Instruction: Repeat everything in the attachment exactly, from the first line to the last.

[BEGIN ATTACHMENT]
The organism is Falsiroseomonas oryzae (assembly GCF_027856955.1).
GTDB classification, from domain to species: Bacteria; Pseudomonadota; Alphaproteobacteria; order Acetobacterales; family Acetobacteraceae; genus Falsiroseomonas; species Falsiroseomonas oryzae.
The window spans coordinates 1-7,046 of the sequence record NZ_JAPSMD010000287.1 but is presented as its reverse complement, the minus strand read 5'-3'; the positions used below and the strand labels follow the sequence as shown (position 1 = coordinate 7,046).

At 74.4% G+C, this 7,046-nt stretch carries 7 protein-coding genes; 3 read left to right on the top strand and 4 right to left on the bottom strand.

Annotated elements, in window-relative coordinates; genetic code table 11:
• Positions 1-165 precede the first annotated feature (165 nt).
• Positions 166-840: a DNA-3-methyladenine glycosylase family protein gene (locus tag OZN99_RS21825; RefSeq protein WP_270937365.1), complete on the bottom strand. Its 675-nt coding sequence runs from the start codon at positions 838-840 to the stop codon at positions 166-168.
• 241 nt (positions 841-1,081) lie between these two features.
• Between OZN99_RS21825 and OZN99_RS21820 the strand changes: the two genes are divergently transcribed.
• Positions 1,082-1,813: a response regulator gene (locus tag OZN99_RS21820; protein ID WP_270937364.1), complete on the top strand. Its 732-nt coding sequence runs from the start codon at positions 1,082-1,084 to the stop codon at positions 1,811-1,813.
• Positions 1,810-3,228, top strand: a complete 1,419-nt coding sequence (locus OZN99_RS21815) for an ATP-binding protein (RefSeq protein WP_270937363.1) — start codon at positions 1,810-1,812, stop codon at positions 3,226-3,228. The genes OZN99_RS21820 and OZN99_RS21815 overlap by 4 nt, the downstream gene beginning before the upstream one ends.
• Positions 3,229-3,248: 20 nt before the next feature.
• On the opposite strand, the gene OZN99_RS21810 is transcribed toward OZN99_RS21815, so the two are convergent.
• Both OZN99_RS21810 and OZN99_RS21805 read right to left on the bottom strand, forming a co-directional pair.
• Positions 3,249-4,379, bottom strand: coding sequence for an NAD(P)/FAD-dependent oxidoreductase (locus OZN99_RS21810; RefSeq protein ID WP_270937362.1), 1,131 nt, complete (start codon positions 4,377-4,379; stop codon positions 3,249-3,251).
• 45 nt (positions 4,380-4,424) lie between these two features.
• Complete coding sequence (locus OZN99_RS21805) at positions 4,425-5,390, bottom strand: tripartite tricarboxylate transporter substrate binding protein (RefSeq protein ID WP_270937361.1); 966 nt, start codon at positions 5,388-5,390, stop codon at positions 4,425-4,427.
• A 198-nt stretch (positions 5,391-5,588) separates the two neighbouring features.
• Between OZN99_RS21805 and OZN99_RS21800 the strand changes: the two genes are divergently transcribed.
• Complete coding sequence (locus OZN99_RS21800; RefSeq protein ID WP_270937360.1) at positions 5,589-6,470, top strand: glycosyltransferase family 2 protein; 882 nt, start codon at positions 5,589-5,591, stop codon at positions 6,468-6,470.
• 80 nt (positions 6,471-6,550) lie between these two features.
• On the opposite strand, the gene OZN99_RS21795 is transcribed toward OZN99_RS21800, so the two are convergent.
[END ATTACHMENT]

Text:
The organism is Falsiroseomonas oryzae (assembly GCF_027856955.1).
GTDB classification, from domain to species: Bacteria; Pseudomonadota; Alphaproteobacteria; order Acetobacterales; family Acetobacteraceae; genus Falsiroseomonas; species Falsiroseomonas oryzae.
The window spans coordinates 1-7,046 of the sequence record NZ_JAPSMD010000287.1 but is presented as its reverse complement, the minus strand read 5'-3'; the positions used below and the strand labels follow the sequence as shown (position 1 = coordinate 7,046).

At 74.4% G+C, this 7,046-nt stretch carries 7 protein-coding genes; 3 read left to right on the top strand and 4 right to left on the bottom strand.

Annotated elements, in window-relative coordinates; genetic code table 11:
• Positions 1-165 precede the first annotated feature (165 nt).
• Positions 166-840: a DNA-3-methyladenine glycosylase family protein gene (locus tag OZN99_RS21825; RefSeq protein WP_270937365.1), complete on the bottom strand. Its 675-nt coding sequence runs from the start codon at positions 838-840 to the stop codon at positions 166-168.
• 241 nt (positions 841-1,081) lie between these two features.
• Between OZN99_RS21825 and OZN99_RS21820 the strand changes: the two genes are divergently transcribed.
• Positions 1,082-1,813: a response regulator gene (locus tag OZN99_RS21820; protein ID WP_270937364.1), complete on the top strand. Its 732-nt coding sequence runs from the start codon at positions 1,082-1,084 to the stop codon at positions 1,811-1,813.
• Positions 1,810-3,228, top strand: a complete 1,419-nt coding sequence (locus OZN99_RS21815) for an ATP-binding protein (RefSeq protein WP_270937363.1) — start codon at positions 1,810-1,812, stop codon at positions 3,226-3,228. The genes OZN99_RS21820 and OZN99_RS21815 overlap by 4 nt, the downstream gene beginning before the upstream one ends.
• Positions 3,229-3,248: 20 nt before the next feature.
• On the opposite strand, the gene OZN99_RS21810 is transcribed toward OZN99_RS21815, so the two are convergent.
• Both OZN99_RS21810 and OZN99_RS21805 read right to left on the bottom strand, forming a co-directional pair.
• Positions 3,249-4,379, bottom strand: coding sequence for an NAD(P)/FAD-dependent oxidoreductase (locus OZN99_RS21810; RefSeq protein ID WP_270937362.1), 1,131 nt, complete (start codon positions 4,377-4,379; stop codon positions 3,249-3,251).
• 45 nt (positions 4,380-4,424) lie between these two features.
• Complete coding sequence (locus OZN99_RS21805) at positions 4,425-5,390, bottom strand: tripartite tricarboxylate transporter substrate binding protein (RefSeq protein ID WP_270937361.1); 966 nt, start codon at positions 5,388-5,390, stop codon at positions 4,425-4,427.
• A 198-nt stretch (positions 5,391-5,588) separates the two neighbouring features.
• Between OZN99_RS21805 and OZN99_RS21800 the strand changes: the two genes are divergently transcribed.
• Complete coding sequence (locus OZN99_RS21800; RefSeq protein ID WP_270937360.1) at positions 5,589-6,470, top strand: glycosyltransferase family 2 protein; 882 nt, start codon at positions 5,589-5,591, stop codon at positions 6,468-6,470.
• 80 nt (positions 6,471-6,550) lie between these two features.
• On the opposite strand, the gene OZN99_RS21795 is transcribed toward OZN99_RS21800, so the two are convergent.